You're about to enter your user name and password to access your bank-account information, perhaps to make a transfer or check your balance...
You’re about to enter your user name and password to access your bank-account information, perhaps to make a transfer or check your balance. But how do you know that Web site you’re looking at in fact belongs to your bank?
You feel confident it is because you bookmarked it before or you typed in the address yourself.
But with today’s sophisticated malware that can redirect your browser without your knowing it, for all you know that Web site could be a phishing site that’s waiting to steal your password.
And that’s just one of the many hazards out there waiting for you.
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Thankfully there are things available that can protect you. It used to be that malware such as computer viruses and the like were there just to bog your system down or even worse, erase all your data.
But today’s malware doesn’t want you to know it’s there. Because it’s no longer the geeky teenager playing a prank.
It’s organized crime that’s trying to steal your money and now they can do it without having to wave a gun in your face.
One of the ways you can protect yourself is by not keeping your passwords on your computer.
Yes, I know that your Web browser can conveniently store all of your names and passwords so that when you go to that Web site, it’s automatically entered in for you.
Unfortunately, that can leave you vulnerable if your system in infected with spyware that’s designed to find that information and send it to the bad guys.
ID Vault (www.guardid.com) is one such product that uses some very clever and sophisticated technology that keeps all your sensitive information off your hard drive.
The ID Vault works much like one of those flash memory sticks that you plug into any USB port. It looks like a little padlock. You just press on the hasp and the USB plug pops out.
After you plug it in, the ID Vault uses its own memory to store all of your name and password information inside of it, and it’s encrypted. When you’re done, simply remove it.
Now if the bad guys go looking for your stuff on your hard drive, it just isn’t there.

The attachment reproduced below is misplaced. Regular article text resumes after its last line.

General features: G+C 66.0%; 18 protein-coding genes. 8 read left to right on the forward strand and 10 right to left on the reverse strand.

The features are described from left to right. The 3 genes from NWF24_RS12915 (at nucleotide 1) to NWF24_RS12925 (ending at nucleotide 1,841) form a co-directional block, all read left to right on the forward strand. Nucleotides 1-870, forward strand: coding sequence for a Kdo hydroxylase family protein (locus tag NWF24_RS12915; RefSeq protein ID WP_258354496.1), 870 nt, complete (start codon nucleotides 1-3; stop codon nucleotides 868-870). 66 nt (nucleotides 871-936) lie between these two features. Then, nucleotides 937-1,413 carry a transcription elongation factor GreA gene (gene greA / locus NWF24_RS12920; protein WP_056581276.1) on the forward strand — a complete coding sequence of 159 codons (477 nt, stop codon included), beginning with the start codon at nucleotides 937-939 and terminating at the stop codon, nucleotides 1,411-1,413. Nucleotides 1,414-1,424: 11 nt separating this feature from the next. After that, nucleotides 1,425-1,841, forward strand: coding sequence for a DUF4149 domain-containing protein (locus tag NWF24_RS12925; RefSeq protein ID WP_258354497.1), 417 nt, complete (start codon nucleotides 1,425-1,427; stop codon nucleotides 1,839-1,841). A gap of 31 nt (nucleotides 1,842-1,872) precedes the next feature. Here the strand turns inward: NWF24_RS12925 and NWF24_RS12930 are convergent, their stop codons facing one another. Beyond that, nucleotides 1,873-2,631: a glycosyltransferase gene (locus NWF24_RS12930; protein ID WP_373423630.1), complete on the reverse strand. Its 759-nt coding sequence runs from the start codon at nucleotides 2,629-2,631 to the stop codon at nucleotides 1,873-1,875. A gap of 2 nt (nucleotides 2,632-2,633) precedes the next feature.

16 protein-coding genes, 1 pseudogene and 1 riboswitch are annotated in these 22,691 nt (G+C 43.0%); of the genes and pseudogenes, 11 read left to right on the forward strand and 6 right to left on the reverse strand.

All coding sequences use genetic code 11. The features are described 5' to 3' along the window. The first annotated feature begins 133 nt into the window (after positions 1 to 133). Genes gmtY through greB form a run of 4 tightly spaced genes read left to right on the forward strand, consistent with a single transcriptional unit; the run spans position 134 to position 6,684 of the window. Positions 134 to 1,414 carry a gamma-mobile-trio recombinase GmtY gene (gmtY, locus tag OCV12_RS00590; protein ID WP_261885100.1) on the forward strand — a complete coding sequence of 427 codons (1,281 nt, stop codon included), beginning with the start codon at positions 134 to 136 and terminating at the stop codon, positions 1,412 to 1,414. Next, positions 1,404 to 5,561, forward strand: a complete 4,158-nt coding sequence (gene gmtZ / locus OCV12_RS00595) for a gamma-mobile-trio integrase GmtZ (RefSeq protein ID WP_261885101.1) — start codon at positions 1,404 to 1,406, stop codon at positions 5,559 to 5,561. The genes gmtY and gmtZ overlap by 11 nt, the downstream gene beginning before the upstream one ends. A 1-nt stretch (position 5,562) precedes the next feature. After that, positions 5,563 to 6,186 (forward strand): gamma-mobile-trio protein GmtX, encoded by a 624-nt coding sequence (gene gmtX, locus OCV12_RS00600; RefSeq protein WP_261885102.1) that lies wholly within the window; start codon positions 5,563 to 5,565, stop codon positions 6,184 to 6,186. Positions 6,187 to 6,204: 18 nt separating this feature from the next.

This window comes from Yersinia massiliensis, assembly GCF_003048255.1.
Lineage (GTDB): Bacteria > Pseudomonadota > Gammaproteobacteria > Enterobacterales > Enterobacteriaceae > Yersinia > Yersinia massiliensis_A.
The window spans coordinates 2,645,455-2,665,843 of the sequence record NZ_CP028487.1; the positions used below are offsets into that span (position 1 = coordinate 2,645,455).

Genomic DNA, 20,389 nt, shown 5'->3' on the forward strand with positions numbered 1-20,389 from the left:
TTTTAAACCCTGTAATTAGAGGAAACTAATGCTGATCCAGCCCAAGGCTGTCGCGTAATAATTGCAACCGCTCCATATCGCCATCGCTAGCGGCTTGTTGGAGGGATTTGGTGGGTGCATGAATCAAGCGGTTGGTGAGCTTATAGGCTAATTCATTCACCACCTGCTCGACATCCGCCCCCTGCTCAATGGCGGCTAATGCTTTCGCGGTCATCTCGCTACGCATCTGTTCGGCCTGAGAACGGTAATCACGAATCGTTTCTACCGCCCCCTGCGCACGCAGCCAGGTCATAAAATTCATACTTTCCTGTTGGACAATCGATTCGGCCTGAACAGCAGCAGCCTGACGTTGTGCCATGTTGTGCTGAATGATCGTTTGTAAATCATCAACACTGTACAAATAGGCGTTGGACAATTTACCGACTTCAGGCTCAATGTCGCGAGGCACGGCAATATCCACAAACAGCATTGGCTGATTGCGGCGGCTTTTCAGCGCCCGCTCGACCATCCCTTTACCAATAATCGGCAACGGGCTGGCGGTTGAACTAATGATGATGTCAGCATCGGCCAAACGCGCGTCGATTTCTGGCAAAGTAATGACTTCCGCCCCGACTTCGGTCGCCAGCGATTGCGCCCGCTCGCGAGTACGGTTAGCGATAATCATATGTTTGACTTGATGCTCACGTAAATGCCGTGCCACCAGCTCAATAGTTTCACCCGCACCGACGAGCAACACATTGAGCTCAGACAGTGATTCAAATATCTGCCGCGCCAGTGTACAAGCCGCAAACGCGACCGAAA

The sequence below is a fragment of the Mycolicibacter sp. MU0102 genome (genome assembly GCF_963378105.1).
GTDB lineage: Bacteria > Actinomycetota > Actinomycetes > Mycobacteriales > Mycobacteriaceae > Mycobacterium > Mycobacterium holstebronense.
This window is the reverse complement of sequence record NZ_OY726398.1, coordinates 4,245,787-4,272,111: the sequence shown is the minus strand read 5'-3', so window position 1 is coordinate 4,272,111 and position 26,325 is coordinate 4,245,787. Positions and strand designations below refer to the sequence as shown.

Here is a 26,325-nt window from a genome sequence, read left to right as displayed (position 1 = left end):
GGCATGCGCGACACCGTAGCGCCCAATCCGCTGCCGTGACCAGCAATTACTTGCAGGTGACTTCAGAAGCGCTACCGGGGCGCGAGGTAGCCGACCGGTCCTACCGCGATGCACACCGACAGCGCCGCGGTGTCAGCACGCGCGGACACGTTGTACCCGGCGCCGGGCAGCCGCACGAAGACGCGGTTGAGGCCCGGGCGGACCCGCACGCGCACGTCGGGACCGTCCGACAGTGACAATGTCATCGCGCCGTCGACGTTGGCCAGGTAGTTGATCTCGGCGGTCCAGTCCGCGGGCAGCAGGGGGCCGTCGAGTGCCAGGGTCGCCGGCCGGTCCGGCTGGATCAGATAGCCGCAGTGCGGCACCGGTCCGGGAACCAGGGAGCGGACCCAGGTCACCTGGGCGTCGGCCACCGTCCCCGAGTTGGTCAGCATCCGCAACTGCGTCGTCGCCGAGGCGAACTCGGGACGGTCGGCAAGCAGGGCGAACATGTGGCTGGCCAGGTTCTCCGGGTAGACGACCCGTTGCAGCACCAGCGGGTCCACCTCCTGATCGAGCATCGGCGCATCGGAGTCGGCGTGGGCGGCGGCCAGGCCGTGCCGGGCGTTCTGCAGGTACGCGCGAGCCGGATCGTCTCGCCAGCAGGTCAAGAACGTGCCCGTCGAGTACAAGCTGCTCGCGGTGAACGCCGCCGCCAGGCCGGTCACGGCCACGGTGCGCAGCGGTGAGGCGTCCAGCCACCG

Along with the ID Vault is the ID Vault subscription service, which provides complete access to the company’s Trusted Network of more than 7,500 financial and shopping Web sites.
If you are diverted to a phishing site, the ID Vault will know it’s not legitimate and prevent you from entering in your name and password information.
A phishing site may look perfect but it can’t be physically located at the same address the real site resides.
Those real addresses are continually being maintained and updated by the ID Vault Service so that if a legitimate change occurs, you won’t be left out in the cold.
And if you are diverted or you click on a link within an e-mail that claims to take you somewhere, your ID Vault will be watching to insure that you’re where you are supposed to be.
The ID Vault can also be used with nonfinancial sites. In fact, it works with any site that requires a name and password.
The 2008 version of the ID Vault can now store user names and passwords for up to 100 online accounts and information for up to 25 credit cards.
If you have more than those limits you can use more than one ID Vault. You can use one for the shopping sites you frequent and another for banking. You can even use an ID Vault to back up another ID Vault in case it’s lost or destroyed.
The purchase price of $39.95 includes a 12-month subscription to the ID Vault Service. ID Vault works only with Windows XP and Windows Vista.